From green beans to the cup, the historic coffee of Kurukahveci Mehmet Efendi has become a staple of Turkish culture for its delicious flavor
The unmistakable aroma of freshly-roasted coffee beans greets you as you step into a Kurukahveci Mehmet Efendi shop in Turkey. Recognized by the rose gold packaging of the coffee and the widely-recognized logo of a man sipping Turkish coffee, Kurukahveci Mehmet Efendi has become a staple in every Turkish home. Follow the scent of the delicious coffee into the depths of its history.
Coffee has only been a part of Turkish culture since 1543 when Özdemir Pasha, who was the Ottoman governor of Yemen, introduced it to the palace. Özdemir Pasha, who had grown to love the drink while stationed in Yemen, thought that it was exactly what Turkish culture was missing. The habit of drinking coffee became very popular in the palaces - so much so that Chief Coffee Maker was added to the list of palace positions.
Coffee, along with its traditions, soon began to spread from palaces to grand mansions and eventually from there to the public. The Turkish public came to know and love coffee through the establishment of coffee houses (kıraathane). The first coffee house opened in 1554 shortly after the introduction of coffee in Tahtakale, and other coffee houses started popping up all around the city. The coffee houses were not only places where one could drink coffee, but more social places where people came to read books, play games like chess and backgammon and of course, discuss politics, poetry and literature. The tasty and unique drink soon became the staple of almost every home not only in Istanbul, but throughout Turkey.
At first, pre-roasted beans were not available, so people purchased coffee beans while they were still green and roasted them at home in pans. The roasted beans were then ground using hand-operated coffee mills, which did not give the coffee the fine grain it needed, but still did the job. The ground beans were then boiled in copper coffeepots known as "cezve," which are still used today. However, the mass consumption of Turkish coffee started with Mehmet Efendi.
Mehmet Efendi was born in 1857 in Fatih Istanbul where his father owned a spice and green coffee shop on Tahmis Street, which he would later take over in 1871. Once he took over running the shop, Mehmet Efendi started roasting raw coffee beans, grinding them into a fine powder, and selling the conveniently ready ground coffee to his customers. Tahmis Street was surrounded with the sweet aroma of freshly-roasted coffee. Mehmet Efendi offered to his customers the convenience of pre-roasted and finely-ground coffee.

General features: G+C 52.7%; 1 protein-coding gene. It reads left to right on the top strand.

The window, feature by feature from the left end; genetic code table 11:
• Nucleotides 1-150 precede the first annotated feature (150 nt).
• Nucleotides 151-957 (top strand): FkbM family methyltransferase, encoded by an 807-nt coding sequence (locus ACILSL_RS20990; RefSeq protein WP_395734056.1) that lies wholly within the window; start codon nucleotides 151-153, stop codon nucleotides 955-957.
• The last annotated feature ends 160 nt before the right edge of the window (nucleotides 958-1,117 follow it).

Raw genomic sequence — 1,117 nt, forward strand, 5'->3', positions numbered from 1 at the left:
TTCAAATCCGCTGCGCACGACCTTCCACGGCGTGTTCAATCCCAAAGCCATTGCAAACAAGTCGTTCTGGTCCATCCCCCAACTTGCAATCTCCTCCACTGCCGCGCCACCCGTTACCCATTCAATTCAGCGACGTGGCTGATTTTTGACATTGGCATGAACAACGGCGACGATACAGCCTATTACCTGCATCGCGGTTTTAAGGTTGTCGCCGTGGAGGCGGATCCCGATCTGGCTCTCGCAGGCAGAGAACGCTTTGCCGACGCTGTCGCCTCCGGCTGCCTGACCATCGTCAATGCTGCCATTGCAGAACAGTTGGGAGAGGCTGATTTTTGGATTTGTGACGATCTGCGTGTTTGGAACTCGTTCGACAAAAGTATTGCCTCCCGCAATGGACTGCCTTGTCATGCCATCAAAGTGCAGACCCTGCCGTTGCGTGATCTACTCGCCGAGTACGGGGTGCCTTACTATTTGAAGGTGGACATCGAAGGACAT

After Mehmet Efendi's death in 1931, the business passed to his three sons: Hasan Selahattin Bey, Hulusi Bey and Ahmet Rıza Bey, who made the decision to formally take the last name "Kurukahveci," meaning seller of roasted or ground coffee. His sons loved the business as much as their father, and realized the potential market for their coffee and made groundbreaking innovations for their brand. Hulusi Bey had Zühtü Başar, who was one of the prominent architects of the period, design an Art Deco headquarters for the company on Tahmis Street. The amazing structure remains the company's headquarters today, but they have now also branched out to other locations, including their famous shop on İstiklal Avenue. The company started packaging their coffee in parchment paper to distribute to stores and shops all around Istanbul via automobile, which was a big deal at that time.
After the death of Hulusi Bey, the shop passed to Ahmet Rıza Kurukahveci, who was the youngest son of Mehmet Efendi. Ahmet Bey was up-to-date with global trends and took the necessary steps to modernize the company by investing in advertisement. İhap Hulusi Bey, who was a prominent graphic designer of his time, designed a logo for the company in 1933. That logo is still used on Mehmet Efendi coffee packages today.
Today, the grandchildren of Kurukahveci Mehmet Efendi run the business their grandfather planted the seeds of nearly a century ago. They have since upgraded their technology and Mehmet Efendi coffee beans are now processed using the latest machinery. With hard work and perseverance, they have turned the little shop on Tahmis Street into a global brand.
How to make Turkish coffee
3 Turkish coffee cups cold filtered water (3 servings)
2 heaped tablespoons of Turkish coffee (ground)
Sugar – as desired
Place the sugar (if desired), water and Turkish coffee in the Turkish coffee pot (cezve).
Using a small spoon, stir briefly and place pot on stovetop.
Slowly bring coffee mixture to a boil over medium heat. This will take 3-4 minutes, so keep a close watch.
As the coffee warms, you will see a dark foam building up. As it draws near to boiling, use a teaspoon to transfer some of the foam into each of your two Turkish coffee cups. Return the coffee pot to the stovetop.
As the coffee comes to a boil, pour half of the coffee into the cups, over the foam.
Return the coffee pot to the stovetop and boil the remaining coffee for an additional 15-20 seconds, then pour the rest into the coffee cups up to the rim.